Pension savers urged to ‘turbo-charge’ retirement savings with National Insurance cut

Pension savers urged to ‘turbo-charge’ retirement savings with National Insurance cut

Jeremy Hunt cuts National Insurance by 2p giving average tax cut of £450

Patrick O'Donnell

By Patrick O'Donnell

Published: 08/03/2024

- 09:27

Updated: 08/03/2024

- 10:17

Chancellor Jeremy Hunt announced another cut to the National Insurance rate this week

Pension savers are being urged to “turbo-charge” their retirement pot using the recently announced cut to National Insurance.

Earlier this week, Chancellor Jeremy Hunt confirmed the levy’s rate for employees will be slashed from 10 per cent to eight per cent, as well as to six per cent for the self-employed, from April.

Combined with the reduction to National Insurance earlier this year, a worker on the average salary will benefit from a £900 boost which could be put towards their pension planning.

However, experts are warning the impact of fiscal drag is diminishing savings made from these tax cuts as Mr Hunt has confirmed tax thresholds will remain frozen until at least 2028.

How will your finances be impacted by Chancellor Jeremy Hunt's Spring Budget? Find out using GB News' 2024 tax calculator here.

Couple looking at laptop and tax cut

Experts are revealing how people can use the National Insurance to to bolster their pension savings


Fiscal drag is used to describe the effect of allowances remaining at the same level over a period of time when wages are rising, resulting in more people paying tax.

Critics have cited the knock-on effect this is having on people’s ability to efficiently save for retirement, especially amid the cost of living crisis.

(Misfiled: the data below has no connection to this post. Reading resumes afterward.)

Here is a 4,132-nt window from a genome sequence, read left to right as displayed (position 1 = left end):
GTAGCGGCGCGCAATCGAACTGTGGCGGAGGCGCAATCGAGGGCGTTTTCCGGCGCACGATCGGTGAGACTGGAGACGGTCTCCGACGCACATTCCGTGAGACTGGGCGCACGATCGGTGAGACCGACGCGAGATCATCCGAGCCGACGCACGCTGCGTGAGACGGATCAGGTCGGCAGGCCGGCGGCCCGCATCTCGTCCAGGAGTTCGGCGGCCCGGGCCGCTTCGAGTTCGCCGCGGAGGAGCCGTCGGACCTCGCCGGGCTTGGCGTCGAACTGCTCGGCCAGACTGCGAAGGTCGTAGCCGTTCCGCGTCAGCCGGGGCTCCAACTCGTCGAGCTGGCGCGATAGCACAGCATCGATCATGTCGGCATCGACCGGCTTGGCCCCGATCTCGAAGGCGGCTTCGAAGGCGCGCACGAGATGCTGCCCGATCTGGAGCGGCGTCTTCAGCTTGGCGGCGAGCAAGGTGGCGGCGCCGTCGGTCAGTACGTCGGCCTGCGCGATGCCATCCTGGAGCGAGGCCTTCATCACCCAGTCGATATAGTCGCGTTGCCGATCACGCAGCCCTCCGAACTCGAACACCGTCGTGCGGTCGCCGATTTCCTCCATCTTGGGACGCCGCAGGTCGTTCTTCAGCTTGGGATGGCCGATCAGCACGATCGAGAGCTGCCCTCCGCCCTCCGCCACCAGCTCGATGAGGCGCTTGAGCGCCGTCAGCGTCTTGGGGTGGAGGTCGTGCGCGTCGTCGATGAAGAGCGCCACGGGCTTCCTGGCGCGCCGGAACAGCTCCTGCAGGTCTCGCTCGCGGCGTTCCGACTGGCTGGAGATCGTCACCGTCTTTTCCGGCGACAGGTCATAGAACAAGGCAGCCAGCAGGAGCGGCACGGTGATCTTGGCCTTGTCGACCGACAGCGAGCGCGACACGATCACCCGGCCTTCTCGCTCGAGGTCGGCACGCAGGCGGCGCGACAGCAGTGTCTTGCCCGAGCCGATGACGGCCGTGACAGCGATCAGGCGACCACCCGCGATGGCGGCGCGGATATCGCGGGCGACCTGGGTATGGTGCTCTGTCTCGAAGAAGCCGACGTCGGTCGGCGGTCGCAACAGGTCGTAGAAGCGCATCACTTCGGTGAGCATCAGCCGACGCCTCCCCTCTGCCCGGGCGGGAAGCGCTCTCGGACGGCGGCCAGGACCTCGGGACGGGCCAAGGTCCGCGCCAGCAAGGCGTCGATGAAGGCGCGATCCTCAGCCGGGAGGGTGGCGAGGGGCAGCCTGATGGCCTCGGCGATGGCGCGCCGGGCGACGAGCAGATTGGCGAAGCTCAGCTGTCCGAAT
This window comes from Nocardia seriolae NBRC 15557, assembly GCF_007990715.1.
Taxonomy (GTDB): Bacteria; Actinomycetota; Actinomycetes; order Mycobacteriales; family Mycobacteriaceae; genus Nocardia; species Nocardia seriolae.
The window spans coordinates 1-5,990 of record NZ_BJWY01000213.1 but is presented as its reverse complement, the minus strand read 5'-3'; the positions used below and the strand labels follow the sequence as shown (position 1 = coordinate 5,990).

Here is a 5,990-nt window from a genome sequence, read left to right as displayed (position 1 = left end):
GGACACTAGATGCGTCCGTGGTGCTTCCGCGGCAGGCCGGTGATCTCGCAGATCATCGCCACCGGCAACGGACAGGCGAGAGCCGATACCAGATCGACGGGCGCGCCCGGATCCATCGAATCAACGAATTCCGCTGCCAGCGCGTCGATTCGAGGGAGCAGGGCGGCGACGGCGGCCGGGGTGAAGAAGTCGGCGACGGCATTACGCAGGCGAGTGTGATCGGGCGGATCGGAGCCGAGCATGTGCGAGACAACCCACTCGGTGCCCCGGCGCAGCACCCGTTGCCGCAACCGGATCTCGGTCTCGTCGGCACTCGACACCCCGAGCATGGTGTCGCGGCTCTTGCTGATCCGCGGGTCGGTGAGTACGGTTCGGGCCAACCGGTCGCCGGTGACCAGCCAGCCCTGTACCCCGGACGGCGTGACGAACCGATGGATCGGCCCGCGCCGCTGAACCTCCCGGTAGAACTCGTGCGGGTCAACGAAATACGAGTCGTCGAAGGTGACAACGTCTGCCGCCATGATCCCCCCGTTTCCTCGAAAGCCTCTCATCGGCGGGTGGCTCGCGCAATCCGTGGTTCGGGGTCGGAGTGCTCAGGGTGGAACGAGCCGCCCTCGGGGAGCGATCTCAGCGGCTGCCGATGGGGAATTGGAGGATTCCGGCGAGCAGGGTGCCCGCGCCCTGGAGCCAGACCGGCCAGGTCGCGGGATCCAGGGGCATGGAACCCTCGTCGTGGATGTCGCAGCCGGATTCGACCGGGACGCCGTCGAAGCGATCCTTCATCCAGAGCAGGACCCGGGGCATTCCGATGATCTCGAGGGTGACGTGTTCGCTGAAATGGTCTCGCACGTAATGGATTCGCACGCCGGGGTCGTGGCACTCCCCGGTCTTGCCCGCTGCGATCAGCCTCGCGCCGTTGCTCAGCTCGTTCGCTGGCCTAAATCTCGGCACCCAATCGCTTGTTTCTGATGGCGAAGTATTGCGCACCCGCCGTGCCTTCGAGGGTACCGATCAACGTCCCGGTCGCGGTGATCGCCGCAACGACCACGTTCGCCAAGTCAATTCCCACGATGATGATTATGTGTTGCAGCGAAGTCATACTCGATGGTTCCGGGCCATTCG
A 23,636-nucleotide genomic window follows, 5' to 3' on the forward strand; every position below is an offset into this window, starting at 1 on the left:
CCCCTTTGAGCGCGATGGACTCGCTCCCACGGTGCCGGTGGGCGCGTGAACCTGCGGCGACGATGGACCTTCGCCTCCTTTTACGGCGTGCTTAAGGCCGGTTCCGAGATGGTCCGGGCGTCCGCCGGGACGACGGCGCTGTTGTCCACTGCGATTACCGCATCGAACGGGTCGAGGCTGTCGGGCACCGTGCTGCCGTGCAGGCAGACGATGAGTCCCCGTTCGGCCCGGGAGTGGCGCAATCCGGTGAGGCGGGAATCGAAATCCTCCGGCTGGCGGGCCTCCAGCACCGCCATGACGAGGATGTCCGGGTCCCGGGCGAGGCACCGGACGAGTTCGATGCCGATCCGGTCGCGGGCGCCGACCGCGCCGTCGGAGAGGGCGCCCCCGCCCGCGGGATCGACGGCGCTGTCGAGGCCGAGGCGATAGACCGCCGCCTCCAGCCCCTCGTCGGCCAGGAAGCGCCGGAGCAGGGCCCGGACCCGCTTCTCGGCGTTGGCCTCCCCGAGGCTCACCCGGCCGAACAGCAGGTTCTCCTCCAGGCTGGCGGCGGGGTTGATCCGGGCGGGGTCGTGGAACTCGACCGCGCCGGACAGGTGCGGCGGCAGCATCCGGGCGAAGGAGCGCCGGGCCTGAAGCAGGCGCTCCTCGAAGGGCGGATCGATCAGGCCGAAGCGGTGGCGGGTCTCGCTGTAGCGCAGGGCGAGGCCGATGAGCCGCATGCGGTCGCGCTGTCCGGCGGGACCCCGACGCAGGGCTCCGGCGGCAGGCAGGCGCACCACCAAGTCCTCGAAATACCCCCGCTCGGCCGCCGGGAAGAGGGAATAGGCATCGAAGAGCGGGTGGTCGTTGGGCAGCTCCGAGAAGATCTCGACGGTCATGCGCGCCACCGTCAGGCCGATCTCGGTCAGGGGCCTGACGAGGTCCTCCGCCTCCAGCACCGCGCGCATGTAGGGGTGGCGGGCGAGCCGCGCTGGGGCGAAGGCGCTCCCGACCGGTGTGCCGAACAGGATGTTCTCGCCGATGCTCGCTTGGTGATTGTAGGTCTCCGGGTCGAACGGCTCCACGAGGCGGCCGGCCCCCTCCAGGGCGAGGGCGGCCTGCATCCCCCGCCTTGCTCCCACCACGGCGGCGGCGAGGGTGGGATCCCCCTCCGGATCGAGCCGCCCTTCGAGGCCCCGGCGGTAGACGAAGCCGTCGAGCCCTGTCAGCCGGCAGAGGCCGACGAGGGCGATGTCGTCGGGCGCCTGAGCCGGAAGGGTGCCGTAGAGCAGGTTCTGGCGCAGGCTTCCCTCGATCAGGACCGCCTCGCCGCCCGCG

Lucie Spencer, the financial planning director at Evelyn Partners, reminded those planning for retirement to use this tax cut to their advantage.

She said: “Canny savers can use this latest measure in a way that helps to beat the fiscal drag rise in income tax and turbo-charges their retirement savings – and all without sacrificing take-home pay.

“Given the cost of living pressures everyone has had to endure over the last couple of years, it will hardly be surprising if most earners gratefully pocketed that January cut and let it slide into the current account balance.

“Those whose general financial situation is in decent order – with unsecured debts clear and a cash savings buffer in place - could significantly increase their long-term wealth by simply paying it into their pension, leaving their take-home pay unchanged.”

According to the savings expert, a 25-year-old on the average employed salary of £35,000 could leave themselves nearly £80,000 better off by age 67 through the National Insurance cut.

As well as this, she highlighted how paying into a pension is a useful way of avoiding fiscal drag in the long term.

Jeremy HuntJeremy Hunt outlined his plans for the economy in his Spring BudgetPA

“One of the few ways to mitigate against rising income tax is to pay into a pension, because contributions benefit from tax relief at the earner’s marginal (or highest) rate of income tax,” Ms Spencer added.

“Depending on their pension system, the saver will either get basic rate tax automatically and reclaim the rest if they are a higher or additional rate taxpayer. Or they pay contributions out of gross income and get all tax relief automatically.

“Either way, the effect is much the same: you legitimately avoid paying income tax on a portion of your income while also boosting your pension pot. This is why when someone receives a pay rise, a financial adviser will quite often counsel them to put part or all of it into their pension.”

The cut to National Insurance for employees and self-employed Britons will come into effect from April 2024.

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